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Arc welder purchase, inverter type. Small size, use with small generator if poss.


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I want to put up a small house for the family on their naa for use when working there.  3x9 M floor area with 3x6 enclosed and a 3x3 covered open area at one end.  Simple, straight, double pitched roof about 11M long.  There is no power there although I put in some solar panels and pump down a borehole well. 

 

I see some small arc welders are 'generator friendly' .  I understand that inverter type welders have electronic circuitry that can be sensitive to voltage variations in the 'sine'.  (I just read that on the web and only sort of understand it)

 

But, if a small generator is also an inverter type then the voltage generated should be regulated too.  No?

 

By the way, I calculated the material cost of this small house at around 65,000 baht.  As follows:

 

8 - 15x15x 4M posts

all the steel for ring beams and roof structure

roof covering of metal or cement fibre panels

18- 1x2M wood panels (outside wall covering)

1 - door

6 - 1x120 windows with screens

30 - 30cmx3M precast concrete floor slabs

 

Add another 10 or 20,000 for extras and it will not be too costly.

 

Plus local labor, of course.

 

I am thinking to prefabricate the steel here at home, cutting and drilling holes to bolt it all together using connecting plates.

 

But it would be nice to be able to have a welder in site if easily done.  Also a small generator of less than 15 or 20 KG would always be handy to have around.

 

I have seen small welders for 1000 to 1500 baht, big drop saws at about the same and drill presses for between 2 and 5000.  I have all the other tools already.

 

I will probably buy a welder even if I can't use it at the farm.  Just fancy having one.

 

Any comments on: (please)

 

welding equip

drop saws

drill press

generators, small (not honda, too costly)

 

I was a building contractor for many years so I have a grasp of these sorts of things but would welcome any comments and/or guidance you might take the time to send along, thank you.

 

From your friend

notrub

 

 

 

 

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19 minutes ago, notrub said:

I see some small arc welders are 'generator friendly' .  I understand that inverter type welders have electronic circuitry that can be sensitive to voltage variations in the 'sine'.  (I just read that on the web and only sort of understand it)

 

But, if a small generator is also an inverter type then the voltage generated should be regulated too.  No?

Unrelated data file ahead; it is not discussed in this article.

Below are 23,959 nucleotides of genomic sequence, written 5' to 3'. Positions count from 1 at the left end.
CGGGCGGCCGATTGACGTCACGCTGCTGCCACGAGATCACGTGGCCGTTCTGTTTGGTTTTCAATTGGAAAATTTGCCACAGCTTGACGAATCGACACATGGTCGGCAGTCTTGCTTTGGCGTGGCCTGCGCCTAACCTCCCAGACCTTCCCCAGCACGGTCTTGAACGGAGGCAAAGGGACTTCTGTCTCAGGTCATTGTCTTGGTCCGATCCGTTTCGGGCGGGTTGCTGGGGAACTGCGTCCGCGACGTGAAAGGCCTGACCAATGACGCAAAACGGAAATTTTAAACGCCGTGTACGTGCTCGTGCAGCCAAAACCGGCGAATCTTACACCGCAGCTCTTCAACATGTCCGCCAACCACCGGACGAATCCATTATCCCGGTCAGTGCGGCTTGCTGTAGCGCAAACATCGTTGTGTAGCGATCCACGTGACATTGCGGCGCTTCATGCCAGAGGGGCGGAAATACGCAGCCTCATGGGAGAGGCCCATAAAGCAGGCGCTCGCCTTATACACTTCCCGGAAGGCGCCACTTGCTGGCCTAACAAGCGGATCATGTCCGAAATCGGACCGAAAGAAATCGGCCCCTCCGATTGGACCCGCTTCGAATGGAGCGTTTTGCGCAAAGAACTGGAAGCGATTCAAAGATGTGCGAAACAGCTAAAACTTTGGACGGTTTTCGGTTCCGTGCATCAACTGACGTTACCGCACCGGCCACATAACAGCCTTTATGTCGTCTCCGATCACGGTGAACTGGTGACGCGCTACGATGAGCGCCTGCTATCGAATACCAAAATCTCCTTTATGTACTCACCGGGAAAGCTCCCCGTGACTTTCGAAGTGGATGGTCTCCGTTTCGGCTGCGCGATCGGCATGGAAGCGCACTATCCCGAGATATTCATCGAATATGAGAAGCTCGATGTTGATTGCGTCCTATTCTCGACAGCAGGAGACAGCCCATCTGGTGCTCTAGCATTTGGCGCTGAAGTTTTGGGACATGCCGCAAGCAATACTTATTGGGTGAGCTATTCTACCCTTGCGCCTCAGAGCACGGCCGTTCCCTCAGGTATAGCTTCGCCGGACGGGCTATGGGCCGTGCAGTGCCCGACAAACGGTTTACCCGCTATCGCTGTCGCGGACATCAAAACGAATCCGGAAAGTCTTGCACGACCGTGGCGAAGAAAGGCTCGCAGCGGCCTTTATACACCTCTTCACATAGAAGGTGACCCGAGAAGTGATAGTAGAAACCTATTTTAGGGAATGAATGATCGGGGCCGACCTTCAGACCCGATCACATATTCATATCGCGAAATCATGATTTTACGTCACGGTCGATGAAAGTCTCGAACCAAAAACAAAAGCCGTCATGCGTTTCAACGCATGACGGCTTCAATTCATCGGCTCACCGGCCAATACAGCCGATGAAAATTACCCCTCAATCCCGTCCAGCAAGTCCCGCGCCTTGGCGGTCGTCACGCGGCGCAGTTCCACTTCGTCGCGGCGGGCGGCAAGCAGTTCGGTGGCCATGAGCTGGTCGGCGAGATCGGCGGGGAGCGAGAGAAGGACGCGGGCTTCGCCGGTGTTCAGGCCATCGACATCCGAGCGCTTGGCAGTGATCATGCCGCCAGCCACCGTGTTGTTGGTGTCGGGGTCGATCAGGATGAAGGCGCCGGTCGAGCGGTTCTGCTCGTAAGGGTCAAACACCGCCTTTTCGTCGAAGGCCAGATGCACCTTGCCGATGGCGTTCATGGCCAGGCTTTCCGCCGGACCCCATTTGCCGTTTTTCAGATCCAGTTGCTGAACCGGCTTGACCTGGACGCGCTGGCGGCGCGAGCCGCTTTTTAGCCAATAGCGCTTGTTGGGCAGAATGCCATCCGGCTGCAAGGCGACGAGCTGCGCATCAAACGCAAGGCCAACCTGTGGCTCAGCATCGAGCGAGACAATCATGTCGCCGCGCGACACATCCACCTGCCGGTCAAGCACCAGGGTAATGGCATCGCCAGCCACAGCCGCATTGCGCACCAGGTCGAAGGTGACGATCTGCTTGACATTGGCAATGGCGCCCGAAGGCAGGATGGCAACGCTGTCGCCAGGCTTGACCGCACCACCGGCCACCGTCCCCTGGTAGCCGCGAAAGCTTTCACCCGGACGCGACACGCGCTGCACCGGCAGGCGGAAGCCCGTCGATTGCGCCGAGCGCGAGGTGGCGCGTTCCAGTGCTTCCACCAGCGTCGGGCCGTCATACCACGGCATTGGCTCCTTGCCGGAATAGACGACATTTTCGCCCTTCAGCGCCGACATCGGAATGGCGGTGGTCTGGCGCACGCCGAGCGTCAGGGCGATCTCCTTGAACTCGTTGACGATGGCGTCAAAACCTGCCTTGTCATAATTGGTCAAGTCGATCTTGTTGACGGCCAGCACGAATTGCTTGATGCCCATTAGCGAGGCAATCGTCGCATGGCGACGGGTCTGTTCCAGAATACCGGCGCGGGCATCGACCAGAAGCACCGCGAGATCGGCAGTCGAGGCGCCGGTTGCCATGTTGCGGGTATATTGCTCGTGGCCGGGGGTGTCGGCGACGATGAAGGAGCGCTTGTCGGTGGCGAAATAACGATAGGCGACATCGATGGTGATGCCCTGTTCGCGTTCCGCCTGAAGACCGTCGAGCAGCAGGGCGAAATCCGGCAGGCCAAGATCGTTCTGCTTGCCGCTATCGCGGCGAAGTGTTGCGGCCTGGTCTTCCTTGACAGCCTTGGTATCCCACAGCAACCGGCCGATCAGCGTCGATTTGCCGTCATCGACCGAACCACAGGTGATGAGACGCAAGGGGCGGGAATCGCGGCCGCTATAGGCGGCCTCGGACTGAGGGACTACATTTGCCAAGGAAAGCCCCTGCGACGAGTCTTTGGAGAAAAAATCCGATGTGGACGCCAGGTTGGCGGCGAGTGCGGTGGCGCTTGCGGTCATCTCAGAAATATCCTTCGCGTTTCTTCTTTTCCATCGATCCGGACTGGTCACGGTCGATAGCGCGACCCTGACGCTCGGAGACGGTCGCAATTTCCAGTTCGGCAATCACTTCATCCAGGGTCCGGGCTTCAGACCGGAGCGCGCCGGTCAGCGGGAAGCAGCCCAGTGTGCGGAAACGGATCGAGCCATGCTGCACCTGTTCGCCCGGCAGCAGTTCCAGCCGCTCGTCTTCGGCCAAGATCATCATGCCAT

There is a difference between a pure sine wave and the choppy sine wave produced by lower quality inverters. That doesn’t have much to do with the voltage.

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I've got a couple of Sumo welders, a 200 amp MIG which also does TIG and Stick and a 200 amp TIG welder.The MIG and TIG comes in handy as a lot of the steel is quite thin and stick welding thin steel is very tricky in fact any welding is quite tricky but I thoroughly enjoy it The MIG Cost about 15,000 Baht and the TIG cost 13,000 Baht.I got both from Siam Global Group in Bangkok and they sent them way out here to Yasothon.They have heaps of stuff including generators.

 

https://www.sgb.co.th/index.php?route=product/category&path=206_987

 

 

https://www.sgb.co.th/งานเชื่อม-ตัดพลาสม่า-WELDING/welding-machine-tig-tig-stick/welding-machine-tig-stick

 

Here's my welding set up.

DSC02096.thumb.JPG.44c82c15c1acef1b2aee30ab7f6d2902.JPG

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1 hour ago, notrub said:

I will probably buy a welder even if I can't use it at the farm.  Just fancy having one.

Any comments on: (please)

I bought this one, works fine. 1,100bht

https://www.lazada.co.th/inntech-inverter-igbt-450a-3-supreme-edition-i274609952-s436457675.html

 

and these welding rods, using on 2.0-2.5mm mild steel box.

https://www.lazada.co.th/products/yawata-51-ft51-20-x-300-mm-25-i125132841-s131198053.html

 

Worth getting an auto-dim mask as well

https://www.lazada.co.th/products/i274683190-s436546730.html

 

 

 

IMG_20190816_134918.jpg

Edited by BritManToo
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9 minutes ago, VocalNeal said: